Standups should be a vital ceremony for building trust and cohesion within a team. They’re meant to help your team remain engaged and adaptable, so they can keep work moving forward.
The reality is, most standups do none of that.
It’s not that standups aren’t a good idea in theory; teams should have a regular touchpoint that enhances collaboration and alignment. In practice, however, they fall flat. Too often, standups are held simply because they’re expected — they’re a cornerstone of agile, after all — not because they provide value to the team. They’re frequently maligned as boring and ineffective.
Like all processes that exist because of a shared understanding of how things “should” be, standups are in need of an overhaul.
To add value back into your standups, focus on the reason you’re holding them in the first place. Foreground those goals (alignment, adaptability, and engagement), and think about the particular dynamics of your team. How can you encourage your team members to contribute in a meaningful way, and to help fulfill the goals of the standup?
Every team is different, which means every answer will be slightly different. You’ll likely have to iterate before you land on a process that works for your team. And you’ll have to continue to iterate as your team and its needs change.
That said, there are a few broad strategies we here at Code Climate recommend:
Keep key questions at the forefront – Once you’ve decided on the critical questions that every standup needs to answer, make sure that information stays top of mind for all involved. We recommend pasting these questions into the standup calendar invite and revisiting them at the beginning of every standup, so they serve as a constant reminder to attendees and help keep conversations focused. The key questions we ask are:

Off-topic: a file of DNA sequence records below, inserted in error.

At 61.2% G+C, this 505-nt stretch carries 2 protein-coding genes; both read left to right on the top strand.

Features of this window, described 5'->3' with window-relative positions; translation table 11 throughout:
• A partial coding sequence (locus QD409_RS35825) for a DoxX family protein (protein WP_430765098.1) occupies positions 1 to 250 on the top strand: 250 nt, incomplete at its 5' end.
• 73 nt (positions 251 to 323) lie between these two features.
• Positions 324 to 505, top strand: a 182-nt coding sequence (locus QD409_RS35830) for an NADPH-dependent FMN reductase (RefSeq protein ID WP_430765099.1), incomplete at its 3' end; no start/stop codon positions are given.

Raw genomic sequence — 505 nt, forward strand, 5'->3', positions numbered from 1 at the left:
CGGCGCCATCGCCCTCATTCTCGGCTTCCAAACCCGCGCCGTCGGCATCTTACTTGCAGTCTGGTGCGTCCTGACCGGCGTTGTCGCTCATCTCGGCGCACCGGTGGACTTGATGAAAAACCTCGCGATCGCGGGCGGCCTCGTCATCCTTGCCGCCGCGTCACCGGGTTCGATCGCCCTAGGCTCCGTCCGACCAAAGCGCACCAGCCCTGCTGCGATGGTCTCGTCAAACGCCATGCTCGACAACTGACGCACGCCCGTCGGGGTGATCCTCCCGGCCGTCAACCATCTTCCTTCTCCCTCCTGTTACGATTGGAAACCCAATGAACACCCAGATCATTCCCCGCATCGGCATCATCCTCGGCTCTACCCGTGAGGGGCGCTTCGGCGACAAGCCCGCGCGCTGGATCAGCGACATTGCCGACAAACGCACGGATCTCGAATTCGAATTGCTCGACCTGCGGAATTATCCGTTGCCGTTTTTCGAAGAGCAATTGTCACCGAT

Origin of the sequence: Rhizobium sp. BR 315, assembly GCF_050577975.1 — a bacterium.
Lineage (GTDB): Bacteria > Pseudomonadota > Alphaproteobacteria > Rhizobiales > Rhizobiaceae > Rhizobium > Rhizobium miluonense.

- What did you work on yesterday?
- What are you working on today?
- Are you blocked on anything?
Don’t be afraid to ask follow up questions too, as long as they help further the goals for your meeting.
Prepare with data – To be impactful, standups need to surface the units of work most in need of attention and discussion. While you should create an environment that will encourage your team members to speak up when they need help, it’s not a guarantee that they will. An engineering intelligence platform like Velocity can help you spot bottlenecks and identify at-risk work, so you can walk into standups prepared. If your team members raise those issues, you’ll be ready to offer guidance. If they don’t, you can raise them yourself and help troubleshoot so that the sprint stays on track.
Create a blameless space – Ensure your team members understand that they won’t be penalized for raising an issue or voicing a concern. This will help create a feeling of safety — when engineers know they won’t be punished for it, they’ll be more likely to surface potential problems and ask for help.
Leave time for hesitation – Before moving on to the next person or topic, leave a moment of pause. Sometimes there’s an impulse to move through standup as fast as possible for efficiency’s sake. It may sound counterintuitive, but when you’re trying to keep standups efficient and impactful, moments of pause are key. If an IC is considering voicing a concern, but hesitating, you want to create an opportunity for them to speak up — often those moments of hesitation give rise to the most important conversations.
Embrace fast follow ups – Block off 20 minutes of time after every standup for follow-up conversations. If something comes up during standup that requires further conversation, you’ll have a block of time to have that conversation with the relevant teammates while things are still fresh in your head. You won’t need to derail standup for a deep dive that doesn’t impact the rest of your team, but you won’t delay the conversation for too long either.
With these strategies, you’ll be on your way to running more effective, impactful standups. Your team will start the day of strong, poised to tackle their most challenging work and keep code moving through the development pipeline.
To find out more about using data to prepare for your standups, reach out to one of our product specialists.
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